Two-part UK drama set in London and Sydney spanning seven years. When Sam and Nicky's six year old son is diagnosed with leukaemia and a perfect blood match is all that can save him, Sam ... See full summary »
Seriously, does stroboscopic bombardment fall under "TV standards" these days? Over-the-top, vomit-inducing editing, relentless zoom- ins and zoom-outs, dips to white so numerous you think you're staring at the lightning, replays and replays of the exact same crappy low resolution Youtube footage over and over again...
...I have to ask people who create this type of television: what rock have you crawled out from under? Do you really think this is a useful or fun way to present a content, you obnoxious morons? Bloody MTV-director-wannabes have infested, yes, infested documentary productions and these days you can't watch a nice and relaxing show about anything. Everything seems to have to be so frenetic and so all over the place even people with ADHD must have hard time trying to pick up on what's going on. Honestly, I think producers (if you can call them that) behind this hate their audience, because this is an attack on the senses beyond any respect for the medium or the people it's intended for.
Which brings me to the content. Seemingly, it's intended for people that want to learn a little something about handling precarious life situations. How to survive choking, crashing, burning "& stuff". However, it's a hoax. It's just a trick to show you garbage you can find on Youtube yourself. Only here it's under the guise of educational TV. But there is nothing educational about it and, frankly, heeding to some of the advice given on the show is what might get you killed in the first place.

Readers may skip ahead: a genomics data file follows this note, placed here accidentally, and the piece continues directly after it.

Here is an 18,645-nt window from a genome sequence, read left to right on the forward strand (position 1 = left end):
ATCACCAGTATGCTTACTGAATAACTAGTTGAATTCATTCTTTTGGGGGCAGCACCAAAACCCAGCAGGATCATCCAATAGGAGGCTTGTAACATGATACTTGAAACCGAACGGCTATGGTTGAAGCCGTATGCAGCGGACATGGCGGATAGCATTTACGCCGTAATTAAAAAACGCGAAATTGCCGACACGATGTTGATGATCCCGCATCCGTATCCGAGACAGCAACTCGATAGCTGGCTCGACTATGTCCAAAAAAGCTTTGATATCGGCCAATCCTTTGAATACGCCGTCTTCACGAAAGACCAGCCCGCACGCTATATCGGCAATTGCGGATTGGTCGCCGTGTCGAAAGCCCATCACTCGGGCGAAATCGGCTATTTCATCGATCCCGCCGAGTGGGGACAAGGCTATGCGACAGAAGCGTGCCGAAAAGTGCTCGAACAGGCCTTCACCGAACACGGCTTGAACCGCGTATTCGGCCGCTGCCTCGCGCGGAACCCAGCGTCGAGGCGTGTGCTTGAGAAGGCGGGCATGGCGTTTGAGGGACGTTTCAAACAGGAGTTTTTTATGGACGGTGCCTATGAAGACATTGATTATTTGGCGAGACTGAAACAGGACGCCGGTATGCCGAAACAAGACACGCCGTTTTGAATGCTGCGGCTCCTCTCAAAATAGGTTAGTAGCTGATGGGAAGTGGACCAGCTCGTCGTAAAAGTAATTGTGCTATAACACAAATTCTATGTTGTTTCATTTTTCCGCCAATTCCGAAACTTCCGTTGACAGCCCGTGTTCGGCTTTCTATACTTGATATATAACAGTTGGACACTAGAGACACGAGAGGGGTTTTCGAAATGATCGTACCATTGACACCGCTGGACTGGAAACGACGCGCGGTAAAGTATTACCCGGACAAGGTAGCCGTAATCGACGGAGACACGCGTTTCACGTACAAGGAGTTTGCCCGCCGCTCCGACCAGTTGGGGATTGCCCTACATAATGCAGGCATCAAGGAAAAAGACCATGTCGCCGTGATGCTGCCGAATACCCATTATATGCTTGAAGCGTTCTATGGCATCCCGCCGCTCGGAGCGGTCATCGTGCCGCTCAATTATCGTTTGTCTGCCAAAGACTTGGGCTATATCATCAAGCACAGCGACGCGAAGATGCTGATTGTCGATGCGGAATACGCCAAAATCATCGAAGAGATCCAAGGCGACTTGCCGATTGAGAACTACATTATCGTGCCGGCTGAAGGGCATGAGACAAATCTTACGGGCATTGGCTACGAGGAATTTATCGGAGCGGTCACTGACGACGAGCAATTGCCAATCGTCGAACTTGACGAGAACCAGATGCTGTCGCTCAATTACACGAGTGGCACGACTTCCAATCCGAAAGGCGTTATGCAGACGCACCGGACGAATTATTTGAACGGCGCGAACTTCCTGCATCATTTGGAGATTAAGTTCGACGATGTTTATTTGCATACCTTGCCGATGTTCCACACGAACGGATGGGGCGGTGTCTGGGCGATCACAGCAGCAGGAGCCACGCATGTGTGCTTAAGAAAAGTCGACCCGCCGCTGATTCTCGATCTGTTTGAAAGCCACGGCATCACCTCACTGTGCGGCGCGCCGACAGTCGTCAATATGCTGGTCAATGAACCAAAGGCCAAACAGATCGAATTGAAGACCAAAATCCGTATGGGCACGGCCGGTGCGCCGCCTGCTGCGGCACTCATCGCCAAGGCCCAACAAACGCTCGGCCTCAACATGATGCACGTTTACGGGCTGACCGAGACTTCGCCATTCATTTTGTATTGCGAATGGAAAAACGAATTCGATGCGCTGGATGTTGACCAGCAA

Which brings me back to the hate for one's audience. Hate and contempt. "Don't try this at home" is often uttered by condescending narrator. You don't say! It's not even funny anymore. When they illustrate something, they do it so literally and so cheaply it would make a 4-year-old cringe. And after every commercial break they do practically entire exposition all over again, in case you just "tuned in" or forgot what was all about. I hope I will.
The sad and old truth behind all this is that all the flashiness and sensationalism of wretched efforts like "Do or Die" is to conceal almost complete lack of substance. Just something to fill up the time slot, like most crap nowadays on National Geographic, Discovery Channel and the likes. Doesn't even stand out by awfulness - many other shows are just as bad. Perhaps in this case a catchy little title might trick a fool like me into watching for a while.
Do or die?. That is the question... Perhaps it was also a leitmotif for producers when this show was conceived. Well, in that case: Dear producers, I don't care if you die... just don't do anymore, please!
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